Postpartum OCD

Dr. Erica Goldblatt Hyatt, Erica Goldblatt Hyatt, DSW, MSW, MBE

Posted by: Dr. Erica Goldblatt Hyatt
Erica Goldblatt Hyatt, DSW, MSW, MBE

Life after baby should be blissful, shouldn’t it? After 10 months of scans, stretched ligaments, restless legs, insomnia, and overheating, once that baby is on the outside, shouldn’t you get a break? In particular, if you have recently given birth to your rainbow baby after babyloss, you may especially be looking forward to kicking back, relaxing, and snuggling with your newborn. 

Unfortunately, for some women, the postpartum period is also when postpartum depression (PPD) and OCD (PPOCD) can hit. You may be more familiar with PPD, a disorder in which mamas of any number of children can feel tearful, moody, withdrawn, hopeless, restless, fatigued, and even suicidal. In recent years, awareness and advocacy around PPD have resulted in more women coming forward to admit that they are struggling with this terrifying disorder, which is treatable with therapy and sometimes medication. In the past, women were afraid to come forward about their PPD because of the fear of being judged, singled out, or even having their children taken away from them. Thankfully, recent campaigns to bring attention to PPD and destigmatize it have resulted in more mothers being treated for the all-too-common disorder. Unfortunately, PPOCD still remains in the shadows of postpartum mental health, because its symptoms can be even more troubling and stigmatizing.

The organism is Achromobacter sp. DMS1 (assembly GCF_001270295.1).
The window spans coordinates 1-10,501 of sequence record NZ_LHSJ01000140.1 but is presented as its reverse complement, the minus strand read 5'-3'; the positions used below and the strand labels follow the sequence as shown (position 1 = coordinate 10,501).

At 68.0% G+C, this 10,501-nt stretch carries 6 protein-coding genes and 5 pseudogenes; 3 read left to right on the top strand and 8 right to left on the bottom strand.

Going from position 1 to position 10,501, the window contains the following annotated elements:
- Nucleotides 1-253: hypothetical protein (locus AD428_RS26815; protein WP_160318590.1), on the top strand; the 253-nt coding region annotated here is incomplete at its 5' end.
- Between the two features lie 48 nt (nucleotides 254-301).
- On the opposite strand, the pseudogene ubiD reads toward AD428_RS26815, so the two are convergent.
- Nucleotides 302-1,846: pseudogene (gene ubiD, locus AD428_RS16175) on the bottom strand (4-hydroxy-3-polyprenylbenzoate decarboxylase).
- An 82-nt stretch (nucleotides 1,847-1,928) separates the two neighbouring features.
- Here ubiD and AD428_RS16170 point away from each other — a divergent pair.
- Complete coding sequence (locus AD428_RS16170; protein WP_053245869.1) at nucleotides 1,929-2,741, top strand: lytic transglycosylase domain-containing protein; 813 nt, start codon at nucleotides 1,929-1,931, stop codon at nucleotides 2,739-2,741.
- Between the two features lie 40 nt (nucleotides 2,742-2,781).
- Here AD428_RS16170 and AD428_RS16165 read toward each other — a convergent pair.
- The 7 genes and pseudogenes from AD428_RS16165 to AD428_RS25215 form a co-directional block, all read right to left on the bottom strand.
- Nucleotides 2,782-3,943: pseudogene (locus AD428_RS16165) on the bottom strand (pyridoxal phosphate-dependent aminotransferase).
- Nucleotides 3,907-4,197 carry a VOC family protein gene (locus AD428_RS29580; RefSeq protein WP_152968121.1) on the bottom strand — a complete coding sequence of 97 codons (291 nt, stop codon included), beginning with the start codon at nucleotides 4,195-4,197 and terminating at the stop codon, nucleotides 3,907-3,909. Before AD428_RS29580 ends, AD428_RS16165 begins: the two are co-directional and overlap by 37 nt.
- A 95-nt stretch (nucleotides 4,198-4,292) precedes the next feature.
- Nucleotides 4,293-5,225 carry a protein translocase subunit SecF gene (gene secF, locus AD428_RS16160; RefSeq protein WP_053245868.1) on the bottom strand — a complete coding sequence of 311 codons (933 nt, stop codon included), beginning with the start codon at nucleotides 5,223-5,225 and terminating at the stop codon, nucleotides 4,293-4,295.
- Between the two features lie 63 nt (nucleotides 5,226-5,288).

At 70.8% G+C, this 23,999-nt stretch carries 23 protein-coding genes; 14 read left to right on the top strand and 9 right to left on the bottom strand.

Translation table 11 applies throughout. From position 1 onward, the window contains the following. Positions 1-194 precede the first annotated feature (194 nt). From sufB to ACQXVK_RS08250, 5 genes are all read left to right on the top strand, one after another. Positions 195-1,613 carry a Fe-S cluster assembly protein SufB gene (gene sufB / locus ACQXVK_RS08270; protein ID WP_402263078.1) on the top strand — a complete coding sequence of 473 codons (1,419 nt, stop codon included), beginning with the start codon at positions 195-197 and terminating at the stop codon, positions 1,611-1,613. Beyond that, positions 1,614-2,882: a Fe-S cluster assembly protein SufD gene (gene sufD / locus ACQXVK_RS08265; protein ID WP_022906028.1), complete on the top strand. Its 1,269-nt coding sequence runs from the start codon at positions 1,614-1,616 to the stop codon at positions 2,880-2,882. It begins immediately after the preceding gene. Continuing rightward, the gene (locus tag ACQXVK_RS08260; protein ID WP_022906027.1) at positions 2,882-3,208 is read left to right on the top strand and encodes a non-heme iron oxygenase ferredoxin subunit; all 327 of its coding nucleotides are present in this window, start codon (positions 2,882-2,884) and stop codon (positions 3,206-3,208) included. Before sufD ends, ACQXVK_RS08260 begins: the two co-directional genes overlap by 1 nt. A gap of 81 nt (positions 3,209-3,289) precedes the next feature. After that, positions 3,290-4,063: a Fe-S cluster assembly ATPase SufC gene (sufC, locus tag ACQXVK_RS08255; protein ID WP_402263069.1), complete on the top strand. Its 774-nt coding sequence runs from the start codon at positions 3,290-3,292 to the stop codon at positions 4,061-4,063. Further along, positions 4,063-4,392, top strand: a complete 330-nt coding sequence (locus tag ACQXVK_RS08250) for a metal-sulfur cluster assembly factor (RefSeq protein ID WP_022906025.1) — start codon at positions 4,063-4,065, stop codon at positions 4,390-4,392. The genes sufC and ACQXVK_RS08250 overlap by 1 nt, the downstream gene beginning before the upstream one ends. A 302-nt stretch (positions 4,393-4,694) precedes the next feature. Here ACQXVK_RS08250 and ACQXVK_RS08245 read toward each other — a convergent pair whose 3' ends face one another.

PPOCD mainly consists of intrusive thoughts and images (also known as "obsessions")  that are disturbing to the individual, causing them to engage in certain rituals (or "compulsions") to avoid, neutralize, or suppress the thought. Though the person having the obsession often knows that it is irrational, unrealistic, or out of character, it is difficult to stop fixating on or over-analyzing. It becomes increasingly upsetting to the person experiencing it, and they may desperately seek for ways to stop having the thoughts through rituals, worrying that they are seriously mentally ill. For example, a mother may develop repeatedly intrusive thoughts about smothering her newborn with a pillow. The image is so vivid and painful, especially because she feels deep love for her child. This mother may begin to experience increased anxiety, worrying that she will lose control and harm her baby, as though her thoughts may be predictions of the future. As a result, she may feel compelled to do certain things: remove all pillows from the house, or even anything that might smother her baby. She may even feel afraid to nurse or soothe her baby out of a fear of harming her. This disrupts not only the mother's postpartum period, but her adjustment to motherhood.